Presteigne, Herefordshire: Not like anywhere else
PUBLISHED: 15:18 26 November 2010 | UPDATED: 15:02 20 February 2013
Sam Llewellyn describes the quietness and quirks of Presteigne.
Radnorshire is a big, wild, hilly county, with fewer people to the square mile than the Outer Hebrides. Once upon a time, Presteigne was its county town, and shared its wildness, in a quiet way. For a long time it was famous for sheep farming and a couple of its quirks. Most notably, the Curfew bell still rings every evening in the splendid tower of the church, according to the bequest of John Beddoes, a seventeenth-century merchant who founded the school and made this a condition of his bequest. And equally notably, the servant girl Mary Morgan was hanged here for the murder of her illegitimate baby, having been sentenced (legend has it, inaccurately) by the magistrate who was its father. Ah, yes, people from Off used to say. Presteigne. The ultimate British backwater.
On the face of it, this seemed no more than the truth. The early settlement by the bridge over the Lugg was connected to the later-medieval High Street by Broad Street, a double line of timber-framed houses whose larger specimens were refaced in the 18th century. Broad Street is the home of the Judge's Lodging, where Mary Morgan was incarcerated, now a prizewinning museum. Here too lived Admiral Puget, after whom the Sound in America was named. Many of the High Street shopfronts are unchanged since the nineteenth century, and there are some splendid timber-framed buildings, notably the Radnorshire Arms, a moderate pub with a garden famous in summer for its large population of slow worms.
Admirals famous in remote places, timber framing and slow worms are not an infallible recipe for vibrancy, and until the late 1960s, Presteigne sat among its hills, farming busily, not paying much attention to the outside world. But it has always attracted remarkable people to its hinterland. Dr Dee, the eminent Elizabethan thaumaturge, dwelt in the badlands beyond ruined Stapleton Castle on the town's outskirts. Much later, Sidney Nolan, Australia's greatest painter, came to live a mile down the Kington road at the Rhodd.
The original inhabitants of Presteigne are quiet-voiced people of a tolerant disposition, and seemed more pleased than otherwise at the new faces arriving in town. Artists and musicians, drawn by cheap houses in the beautiful hills, did their shopping in the High Street. Locals got to grips with the French avant garde at Film Society nights in the Assembly Rooms, while refugees from Ladbroke Grove found themselves helping with the lambing in frosty sheds on Stonewall Hill. By the 1970s, there was rock and roll at the Barley Mow and in the British Legion.
In the summer of 1983 the Presteigne Festival arrived, and has been held during the last week of August every year since. The Festival is a splendid showcase for new classical music - Anthony Powers and Michael Berkeley, both local, have contributed works - and has a composer-in-residence. It also has the distinction of having staged one of the few British performances of Erik Satie's 'Vexations,' a short, annoying sequence of notes repeated 840 times. Presteigne performed it in the town barber's shop, ringing a handbell after every ten repetitions. The rendering lasted some 17 hours.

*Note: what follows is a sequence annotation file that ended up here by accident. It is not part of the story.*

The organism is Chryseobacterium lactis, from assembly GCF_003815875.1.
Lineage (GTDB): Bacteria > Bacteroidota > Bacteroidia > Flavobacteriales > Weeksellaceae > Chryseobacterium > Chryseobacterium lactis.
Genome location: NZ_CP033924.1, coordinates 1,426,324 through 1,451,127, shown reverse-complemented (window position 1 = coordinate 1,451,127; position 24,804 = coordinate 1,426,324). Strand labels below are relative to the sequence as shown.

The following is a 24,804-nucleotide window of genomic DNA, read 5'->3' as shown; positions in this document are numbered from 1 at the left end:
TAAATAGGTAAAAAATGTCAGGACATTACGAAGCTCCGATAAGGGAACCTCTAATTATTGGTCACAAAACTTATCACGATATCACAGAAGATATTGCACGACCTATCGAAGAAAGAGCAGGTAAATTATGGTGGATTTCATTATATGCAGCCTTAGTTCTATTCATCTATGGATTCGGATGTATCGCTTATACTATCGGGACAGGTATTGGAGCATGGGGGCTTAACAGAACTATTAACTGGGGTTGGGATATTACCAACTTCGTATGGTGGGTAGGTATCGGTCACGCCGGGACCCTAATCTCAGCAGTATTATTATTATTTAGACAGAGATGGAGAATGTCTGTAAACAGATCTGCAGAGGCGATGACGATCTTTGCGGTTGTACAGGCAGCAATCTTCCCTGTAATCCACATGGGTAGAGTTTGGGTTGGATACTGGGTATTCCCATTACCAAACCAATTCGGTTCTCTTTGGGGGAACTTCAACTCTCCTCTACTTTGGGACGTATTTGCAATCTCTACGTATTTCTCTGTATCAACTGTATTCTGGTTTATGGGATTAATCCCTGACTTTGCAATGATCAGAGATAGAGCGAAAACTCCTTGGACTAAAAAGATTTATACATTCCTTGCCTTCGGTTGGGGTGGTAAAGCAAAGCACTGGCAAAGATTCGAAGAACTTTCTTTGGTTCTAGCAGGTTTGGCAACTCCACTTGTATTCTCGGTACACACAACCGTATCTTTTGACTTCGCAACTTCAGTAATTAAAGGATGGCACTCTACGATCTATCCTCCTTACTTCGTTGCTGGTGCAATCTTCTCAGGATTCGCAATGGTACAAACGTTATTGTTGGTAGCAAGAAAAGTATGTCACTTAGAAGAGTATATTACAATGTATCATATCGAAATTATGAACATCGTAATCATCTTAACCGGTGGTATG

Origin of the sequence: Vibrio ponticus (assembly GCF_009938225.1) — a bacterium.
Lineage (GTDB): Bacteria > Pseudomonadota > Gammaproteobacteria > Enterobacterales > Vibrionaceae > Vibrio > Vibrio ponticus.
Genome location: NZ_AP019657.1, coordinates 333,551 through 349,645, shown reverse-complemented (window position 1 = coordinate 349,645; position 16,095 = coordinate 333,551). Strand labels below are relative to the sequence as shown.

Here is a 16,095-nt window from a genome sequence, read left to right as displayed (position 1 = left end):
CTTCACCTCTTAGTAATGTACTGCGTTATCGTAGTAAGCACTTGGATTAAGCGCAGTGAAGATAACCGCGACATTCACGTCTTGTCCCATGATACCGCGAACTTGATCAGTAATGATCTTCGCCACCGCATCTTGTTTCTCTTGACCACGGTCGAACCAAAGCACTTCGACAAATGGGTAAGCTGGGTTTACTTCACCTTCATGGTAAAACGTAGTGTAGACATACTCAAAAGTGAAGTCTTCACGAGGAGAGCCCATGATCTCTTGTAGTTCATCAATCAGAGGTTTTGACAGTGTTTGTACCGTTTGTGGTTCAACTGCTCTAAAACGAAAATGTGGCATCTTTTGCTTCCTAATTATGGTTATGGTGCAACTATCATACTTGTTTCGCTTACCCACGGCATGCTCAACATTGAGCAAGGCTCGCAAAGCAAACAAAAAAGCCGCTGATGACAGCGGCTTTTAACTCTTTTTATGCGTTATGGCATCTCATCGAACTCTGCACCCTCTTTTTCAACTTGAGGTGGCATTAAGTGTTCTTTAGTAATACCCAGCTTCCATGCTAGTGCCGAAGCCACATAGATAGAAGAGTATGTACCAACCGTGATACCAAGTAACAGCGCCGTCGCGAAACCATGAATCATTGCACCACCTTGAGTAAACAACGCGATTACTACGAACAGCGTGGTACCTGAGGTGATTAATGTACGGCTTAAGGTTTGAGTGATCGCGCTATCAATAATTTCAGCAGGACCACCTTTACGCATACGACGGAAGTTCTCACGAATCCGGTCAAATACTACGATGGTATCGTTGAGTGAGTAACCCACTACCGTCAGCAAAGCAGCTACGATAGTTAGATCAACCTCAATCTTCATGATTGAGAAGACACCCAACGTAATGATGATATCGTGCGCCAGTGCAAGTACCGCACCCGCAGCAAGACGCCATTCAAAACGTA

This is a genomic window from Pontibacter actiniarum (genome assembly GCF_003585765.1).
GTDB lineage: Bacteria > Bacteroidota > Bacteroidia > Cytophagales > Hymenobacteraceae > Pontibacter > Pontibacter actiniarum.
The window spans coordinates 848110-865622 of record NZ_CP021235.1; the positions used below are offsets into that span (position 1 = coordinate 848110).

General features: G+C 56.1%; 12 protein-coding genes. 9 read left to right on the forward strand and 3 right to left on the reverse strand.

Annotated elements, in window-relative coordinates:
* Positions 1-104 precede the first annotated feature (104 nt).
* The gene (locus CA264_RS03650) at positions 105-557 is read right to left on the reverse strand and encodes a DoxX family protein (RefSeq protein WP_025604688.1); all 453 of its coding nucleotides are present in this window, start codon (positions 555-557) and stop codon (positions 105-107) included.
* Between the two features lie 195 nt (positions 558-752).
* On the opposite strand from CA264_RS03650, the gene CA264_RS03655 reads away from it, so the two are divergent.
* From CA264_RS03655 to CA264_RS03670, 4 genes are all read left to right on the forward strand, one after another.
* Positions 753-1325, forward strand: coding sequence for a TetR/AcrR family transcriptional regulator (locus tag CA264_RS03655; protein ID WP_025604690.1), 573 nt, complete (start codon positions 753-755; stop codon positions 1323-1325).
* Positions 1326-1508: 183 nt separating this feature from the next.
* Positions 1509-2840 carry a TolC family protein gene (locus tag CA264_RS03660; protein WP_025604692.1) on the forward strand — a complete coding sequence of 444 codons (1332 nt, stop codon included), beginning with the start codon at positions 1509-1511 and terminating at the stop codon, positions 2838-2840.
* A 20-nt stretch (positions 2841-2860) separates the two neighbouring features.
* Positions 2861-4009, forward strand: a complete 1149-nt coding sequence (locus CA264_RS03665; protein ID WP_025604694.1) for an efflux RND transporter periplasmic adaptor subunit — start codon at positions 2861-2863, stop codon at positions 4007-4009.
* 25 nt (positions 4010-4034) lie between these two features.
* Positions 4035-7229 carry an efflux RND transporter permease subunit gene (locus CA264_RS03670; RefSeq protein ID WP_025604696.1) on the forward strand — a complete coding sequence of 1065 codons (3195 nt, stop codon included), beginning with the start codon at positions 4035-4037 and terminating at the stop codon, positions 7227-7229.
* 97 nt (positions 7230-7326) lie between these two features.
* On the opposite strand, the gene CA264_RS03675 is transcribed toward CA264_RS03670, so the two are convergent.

None of the rich cultural life that now flourishes in the town would be possible without the welcome of the farming community. Councillor Colin Kirkby started a recycling centre, and used its proceeds to fund the Assembly Rooms, a splendid arts venue. Councillor Eddie Taylor MBE famously extended a hand to the new arrivals, helping secure and care for Went's Meadow, the local park. Went's Meadow is now the home of Sheep Music, the major rock and world music festival of the Marches, supported by the whole community and hugely popular. After last year's hideous downpours turned it into a mudbath, a team of local farmers turned up with tractors and put the meadow back in trim as an act of community goodwill.
Sheep Music is descended from various gatherings in various fields, many of them spearheaded by figures like the local composer and multiinstrumentalist John Hymas, and Pete Mustill, musician, animateur and editor of Broad Sheep, the Marches' favourite listings magazine. Other communal events arrive from time to time to convulse the town, many of them dreamed up in the tiny but excellent Hat Shop restaurant. One of these was Hymas' Great Orrery, in which Went's Meadow was transformed into a representation of the Solar System, with an orchestra in the Sun and dancers impersonating planets over an area of half a square mile.
Last September, a troika of strong-minded women began the Greening Presteigne campaign. In September, plastic bags were replaced by reusable jute. In October, the inhabitants drastically cut their water use. In November it was low-energy light bulbs, December was Shop Local, January was turn-off-appliances, and new forests of carbon-offsetting trees are being planted as we go to press. Greening Presteigne has spilled over into the Tour de Presteigne, the world's biggest electric bike rally, which sees green machines from as far away as China whizzing silently round the town on the first weekend in May.
So there Presteigne sits among its hills. It thinks it is a pretty ordinary town, though the average age of the inhabitants is perhaps slightly younger than in many of the market towns slung up and down Offa's Dyke. It is certainly not a backwater any more. But if you told it (as some rather excitable people have) that it has become one of the spiritual pressure points of 21st-century Britain, it would probably be horrified. Like Totnes without the aromatherapists, people say. Or Glastonbury without the crystals. Or Hebden Bridge without the beards. No. Presteigne is not like any of them, really. In fact it is not like anywhere else at all.